"...You’ve seen the refugees heading nowhere,/ you’ve heard the executioners sing joyfully. /You should praise the mutilated world," the poem read:

Remember the moments when we were together
in a white room and the curtain fluttered.
Return in thought to the concert where music flared.
You gathered acorns in the park in autumn
and leaves eddied over the earth’s scars.
Praise the mutilated world
and the grey feather a thrush lost,
and the gentle light that strays and vanishes
and returns.
 
Without referring to any one specific instance of carnage,  Zagajewski's poems find the aesthetic moment within the larger tragedy, the oblique details that personalize it, the mortal consequences that are resolved in tranquility.  “Human life and objects and trees vibrate with mysterious meanings, which can be deciphered like cuneiform writing," he has written.  "There exists a meaning, hidden from day to day but accessible in moments of greatest attentiveness, in those moments when consciousness loves the world.”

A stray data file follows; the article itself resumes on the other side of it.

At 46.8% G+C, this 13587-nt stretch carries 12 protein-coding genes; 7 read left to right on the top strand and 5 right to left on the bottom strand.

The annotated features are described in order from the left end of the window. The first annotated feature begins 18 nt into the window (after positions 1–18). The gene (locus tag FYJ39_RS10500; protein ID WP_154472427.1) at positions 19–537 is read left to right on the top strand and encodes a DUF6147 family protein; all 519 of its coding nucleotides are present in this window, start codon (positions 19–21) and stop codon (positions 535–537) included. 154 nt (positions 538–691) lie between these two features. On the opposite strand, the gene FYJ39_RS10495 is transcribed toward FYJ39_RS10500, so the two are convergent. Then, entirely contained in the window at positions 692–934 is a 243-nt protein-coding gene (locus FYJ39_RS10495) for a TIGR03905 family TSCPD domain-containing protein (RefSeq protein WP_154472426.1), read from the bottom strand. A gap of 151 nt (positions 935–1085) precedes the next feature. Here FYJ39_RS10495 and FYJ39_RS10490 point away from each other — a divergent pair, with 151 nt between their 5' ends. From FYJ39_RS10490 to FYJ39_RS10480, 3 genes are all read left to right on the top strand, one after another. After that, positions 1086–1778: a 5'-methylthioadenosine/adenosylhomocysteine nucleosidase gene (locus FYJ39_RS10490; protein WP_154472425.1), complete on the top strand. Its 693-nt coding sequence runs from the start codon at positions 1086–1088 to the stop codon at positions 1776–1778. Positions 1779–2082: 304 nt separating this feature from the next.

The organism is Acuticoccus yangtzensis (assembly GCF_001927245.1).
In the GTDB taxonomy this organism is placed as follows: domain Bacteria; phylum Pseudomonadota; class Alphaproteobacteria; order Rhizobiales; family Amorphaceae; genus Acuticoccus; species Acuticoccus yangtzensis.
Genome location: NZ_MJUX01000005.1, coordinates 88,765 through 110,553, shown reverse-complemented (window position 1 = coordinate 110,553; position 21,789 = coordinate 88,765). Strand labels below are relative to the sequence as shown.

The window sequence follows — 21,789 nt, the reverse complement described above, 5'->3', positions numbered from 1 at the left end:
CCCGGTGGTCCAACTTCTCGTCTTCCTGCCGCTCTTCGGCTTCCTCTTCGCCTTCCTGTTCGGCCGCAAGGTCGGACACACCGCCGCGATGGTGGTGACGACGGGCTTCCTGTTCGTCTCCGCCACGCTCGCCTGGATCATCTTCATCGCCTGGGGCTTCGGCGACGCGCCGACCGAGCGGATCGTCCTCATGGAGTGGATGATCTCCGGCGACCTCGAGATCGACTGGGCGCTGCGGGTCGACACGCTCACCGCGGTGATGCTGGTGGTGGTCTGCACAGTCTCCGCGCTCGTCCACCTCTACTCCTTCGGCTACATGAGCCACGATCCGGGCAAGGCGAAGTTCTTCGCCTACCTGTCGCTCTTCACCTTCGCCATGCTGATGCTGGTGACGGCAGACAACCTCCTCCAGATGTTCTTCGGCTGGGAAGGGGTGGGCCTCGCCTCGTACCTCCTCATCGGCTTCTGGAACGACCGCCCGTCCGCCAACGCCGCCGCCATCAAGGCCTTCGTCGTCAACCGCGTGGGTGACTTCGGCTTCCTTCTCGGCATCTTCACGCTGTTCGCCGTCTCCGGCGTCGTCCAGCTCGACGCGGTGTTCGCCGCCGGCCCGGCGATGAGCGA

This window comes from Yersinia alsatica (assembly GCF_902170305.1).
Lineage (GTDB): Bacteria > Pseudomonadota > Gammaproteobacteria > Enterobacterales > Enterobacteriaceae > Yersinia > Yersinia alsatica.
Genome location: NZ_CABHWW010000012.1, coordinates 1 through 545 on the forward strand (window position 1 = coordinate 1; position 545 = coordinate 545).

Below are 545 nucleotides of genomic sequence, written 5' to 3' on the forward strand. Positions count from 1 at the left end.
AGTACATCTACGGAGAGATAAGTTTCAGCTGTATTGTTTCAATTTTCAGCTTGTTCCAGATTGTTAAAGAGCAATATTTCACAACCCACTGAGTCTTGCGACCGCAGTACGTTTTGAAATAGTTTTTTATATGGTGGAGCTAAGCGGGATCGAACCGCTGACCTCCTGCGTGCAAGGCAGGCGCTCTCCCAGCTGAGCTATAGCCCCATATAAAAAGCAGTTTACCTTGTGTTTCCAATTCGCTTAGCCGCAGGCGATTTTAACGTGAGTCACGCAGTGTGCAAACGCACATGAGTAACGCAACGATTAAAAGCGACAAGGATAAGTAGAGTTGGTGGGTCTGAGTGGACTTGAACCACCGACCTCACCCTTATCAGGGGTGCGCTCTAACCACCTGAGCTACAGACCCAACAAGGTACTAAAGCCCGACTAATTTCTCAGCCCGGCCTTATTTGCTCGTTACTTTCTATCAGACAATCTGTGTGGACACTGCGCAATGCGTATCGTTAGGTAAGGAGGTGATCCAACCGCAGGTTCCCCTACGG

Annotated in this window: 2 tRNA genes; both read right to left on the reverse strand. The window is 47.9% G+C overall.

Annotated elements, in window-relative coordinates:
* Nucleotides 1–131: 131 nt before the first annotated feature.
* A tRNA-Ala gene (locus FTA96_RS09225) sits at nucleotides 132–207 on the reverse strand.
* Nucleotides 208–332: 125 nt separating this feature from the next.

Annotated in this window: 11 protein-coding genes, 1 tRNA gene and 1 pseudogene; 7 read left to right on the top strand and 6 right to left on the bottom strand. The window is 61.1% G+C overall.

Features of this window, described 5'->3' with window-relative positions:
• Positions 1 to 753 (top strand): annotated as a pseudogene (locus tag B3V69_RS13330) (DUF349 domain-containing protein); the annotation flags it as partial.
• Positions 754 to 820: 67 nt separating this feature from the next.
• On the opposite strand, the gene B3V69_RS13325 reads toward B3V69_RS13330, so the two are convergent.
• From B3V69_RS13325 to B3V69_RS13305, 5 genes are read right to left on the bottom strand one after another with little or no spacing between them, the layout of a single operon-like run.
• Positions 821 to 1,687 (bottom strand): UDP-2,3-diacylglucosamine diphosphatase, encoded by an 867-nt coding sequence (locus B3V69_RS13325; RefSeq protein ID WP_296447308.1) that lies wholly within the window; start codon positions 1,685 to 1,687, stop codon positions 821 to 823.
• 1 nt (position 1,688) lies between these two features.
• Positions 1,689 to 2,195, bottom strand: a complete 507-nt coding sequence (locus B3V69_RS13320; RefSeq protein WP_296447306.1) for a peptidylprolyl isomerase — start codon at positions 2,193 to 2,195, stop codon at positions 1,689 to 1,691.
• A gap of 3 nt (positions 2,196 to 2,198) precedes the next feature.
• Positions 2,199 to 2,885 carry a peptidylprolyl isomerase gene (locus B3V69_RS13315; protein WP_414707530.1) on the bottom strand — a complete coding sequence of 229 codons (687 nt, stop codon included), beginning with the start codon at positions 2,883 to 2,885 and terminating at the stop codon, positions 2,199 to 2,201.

"I will never be someone who writes only about bird song, although I admire birdsong highly - but not enough to withdraw from the historical world, for the historical world is fascinating. What really interests me is the interweaving of the historical and cosmic world. The cosmic world is unmoving - or rather, it moves to a completely different rhythm. I shall never know how these worlds coexist. They are in conflict yet they complement each other - and that merits our reflection," he observes in one of his essays from Another Beauty (2000). 
 
"I seem to be one of the last authors, not counting theologians, to refer now and then to the notion of a 'spiritual life," Zagajewski wrote recently in Dangerous Considerations, an essay for Poetry Magazine: